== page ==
©Reuters. File photo of a man in a protective suit amid one of the lockdowns in Shanghai, China
by Eduardo Baptista
BEIJING (Reuters) – China’s “zero-COVID” policy of constantly monitoring, testing and isolating its citizens to prevent the spread of the coronavirus has battered much of the country’s economy but created growth bubbles in the medical, technological and construction sectors.
The Chinese government is on track to spend more than $52 billion this year on tests, new medical facilities, surveillance equipment and other measures against COVID, benefiting some 3,000 companies, analysts say.
“In China, companies that provide testing services and other related industries are making a lot of money as the government focuses on a containment-based approach in fighting COVID,” said Yanzhong Huang, a global health specialist at the Council on Foreign Relations (CFR), a US think tank.
China aspires to have COVID testing facilities within a 15-minute walk of all its citizens in major cities and continues to impose mass testing at the slightest sign of an outbreak.
Hong Kong-based Pacific Securities reckons this has created a market of more than $15 billion a year for test manufacturers and providers.
The government bears most of the bill, either by buying the test kits or paying companies to carry out the tests. Although test prices have dropped since the coronavirus outbreak in early 2020, continued demand has helped a number of companies.
First quarter profit more than doubled for Hangzhou-based Dian Diagnostics Group Co Ltd, one of China’s largest medical test makers. Its revenue rose more than 60% to $690 million, of which just under half was from its COVID testing services, paid for almost entirely by the government.
Shanghai Runda Medical Technology Co Ltd said it was processing 400,000 COVID tests a day in April, during Shanghai’s nearly two-month lockdown, generating more than $30 million a month, according to an article in the state-run Securities Times.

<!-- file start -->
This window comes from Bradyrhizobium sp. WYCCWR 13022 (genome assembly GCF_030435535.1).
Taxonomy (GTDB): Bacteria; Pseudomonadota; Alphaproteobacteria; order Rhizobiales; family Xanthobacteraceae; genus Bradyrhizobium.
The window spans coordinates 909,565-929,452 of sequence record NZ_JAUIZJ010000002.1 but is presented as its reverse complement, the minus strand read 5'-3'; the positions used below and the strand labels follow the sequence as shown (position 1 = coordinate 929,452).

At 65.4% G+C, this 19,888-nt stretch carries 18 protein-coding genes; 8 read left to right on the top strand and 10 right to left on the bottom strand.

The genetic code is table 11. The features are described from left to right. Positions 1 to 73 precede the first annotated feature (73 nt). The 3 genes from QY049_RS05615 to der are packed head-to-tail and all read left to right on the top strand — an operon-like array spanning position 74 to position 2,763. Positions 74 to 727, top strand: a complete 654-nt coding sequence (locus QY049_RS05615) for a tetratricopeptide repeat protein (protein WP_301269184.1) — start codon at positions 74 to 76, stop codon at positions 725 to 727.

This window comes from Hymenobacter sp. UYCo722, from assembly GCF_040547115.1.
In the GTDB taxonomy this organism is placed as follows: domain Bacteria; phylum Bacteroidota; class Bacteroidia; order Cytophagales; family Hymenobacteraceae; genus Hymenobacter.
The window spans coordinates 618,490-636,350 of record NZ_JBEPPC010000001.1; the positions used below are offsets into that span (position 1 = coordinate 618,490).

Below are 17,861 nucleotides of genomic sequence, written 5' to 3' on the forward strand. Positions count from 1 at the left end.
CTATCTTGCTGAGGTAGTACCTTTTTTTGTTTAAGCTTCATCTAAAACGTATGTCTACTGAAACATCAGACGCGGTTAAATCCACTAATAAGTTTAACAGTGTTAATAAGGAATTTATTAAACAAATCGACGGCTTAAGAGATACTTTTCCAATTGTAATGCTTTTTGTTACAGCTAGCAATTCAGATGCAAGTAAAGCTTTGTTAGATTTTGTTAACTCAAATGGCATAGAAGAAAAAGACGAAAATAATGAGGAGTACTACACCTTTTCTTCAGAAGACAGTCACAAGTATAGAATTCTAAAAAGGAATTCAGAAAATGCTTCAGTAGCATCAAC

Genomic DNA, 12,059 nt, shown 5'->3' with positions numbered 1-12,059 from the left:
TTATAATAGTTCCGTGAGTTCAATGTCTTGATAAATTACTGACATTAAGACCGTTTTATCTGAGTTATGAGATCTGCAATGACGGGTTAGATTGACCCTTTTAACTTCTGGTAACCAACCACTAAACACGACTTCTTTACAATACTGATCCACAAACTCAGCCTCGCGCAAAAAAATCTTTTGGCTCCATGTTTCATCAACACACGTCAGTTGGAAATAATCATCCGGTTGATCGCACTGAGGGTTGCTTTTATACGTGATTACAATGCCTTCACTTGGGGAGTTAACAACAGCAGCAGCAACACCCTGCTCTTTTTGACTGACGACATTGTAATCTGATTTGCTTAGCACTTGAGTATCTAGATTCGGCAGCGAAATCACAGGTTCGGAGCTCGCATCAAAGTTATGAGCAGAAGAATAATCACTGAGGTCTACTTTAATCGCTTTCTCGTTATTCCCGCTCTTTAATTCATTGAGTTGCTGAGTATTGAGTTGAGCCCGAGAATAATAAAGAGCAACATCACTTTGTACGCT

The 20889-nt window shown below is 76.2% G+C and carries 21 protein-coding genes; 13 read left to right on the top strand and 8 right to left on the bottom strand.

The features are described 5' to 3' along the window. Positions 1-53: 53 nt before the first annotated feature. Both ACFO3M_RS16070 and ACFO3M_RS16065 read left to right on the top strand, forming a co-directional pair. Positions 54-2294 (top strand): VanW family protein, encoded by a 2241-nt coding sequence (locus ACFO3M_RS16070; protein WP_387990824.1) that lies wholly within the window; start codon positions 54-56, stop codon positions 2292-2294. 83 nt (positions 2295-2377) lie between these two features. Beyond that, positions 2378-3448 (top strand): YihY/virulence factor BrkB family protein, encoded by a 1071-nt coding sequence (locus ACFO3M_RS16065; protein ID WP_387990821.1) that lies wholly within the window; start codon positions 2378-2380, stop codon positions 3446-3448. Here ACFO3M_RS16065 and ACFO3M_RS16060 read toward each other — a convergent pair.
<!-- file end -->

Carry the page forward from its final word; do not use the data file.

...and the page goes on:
China defends its “zero-COVID” policy as crucial to saving lives and preventing its health system from being overwhelmed. There are no signs that it will turn back, even if the economic cost is increasing.
Latest indicators show the country’s economy has weakened sharply since March as employment, consumer spending, exports and home sales have been hit by lockdown measures.
Many private sector economists expect the economy to contract in the April-June quarter from a year earlier, compared with 4.8% growth in the first quarter.
Dozens of thermal imaging and surveillance camera makers, including Wuhan Guide Infrared Co Ltd and Hangzhou Hikvision Digital Technology Co Ltd, have benefited from Chinese government demand for devices to help monitor the health status of its 1.4 billion people. citizens.
Wuhan Guide, one of the world’s leading thermal imaging equipment manufacturers, doubled its revenue in 2020 by working overtime to supply fever screening cameras throughout China and abroad. Growth flattened last year, but analysts expect it to pick up again in 2022 and 2023.
Illness has been the mother of invention. Since March, Chinese companies and think tanks have filed at least 50 COVID-related patents, according to a Reuters review of international and domestic databases.
The inventions are mostly related to adapting existing surveillance cameras and platforms to trace close contacts and identify possible positive cases.
The urgent need for hundreds of new hospitals to alleviate China’s already poor medical infrastructure has created a boom for some construction companies.
Beijing-based China Railway (HK:) Group Ltd, a conglomerate encompassing construction, manufacturing and real estate, has built makeshift hospitals across China this year, and has been particularly active in areas hard hit by COVID like Shanghai.
Its profits have grown steadily over the past two years, at least in part thanks to COVID-related projects, and analysts expect it to continue to do so for the foreseeable future.
One analyst has estimated that some 300 makeshift hospitals were built across China during a 35-day period between March and April, when infections spiked, at a cost of more than $4 billion.
A third of them were built in and around Shanghai and there is no sign that government demand has abated. A Reuters study of tenders for such projects suggests the government will spend some $15 billion this year on new hospitals.
(Report by Eduardo Baptista in Beijing. Edited in Spanish by Javier Leira)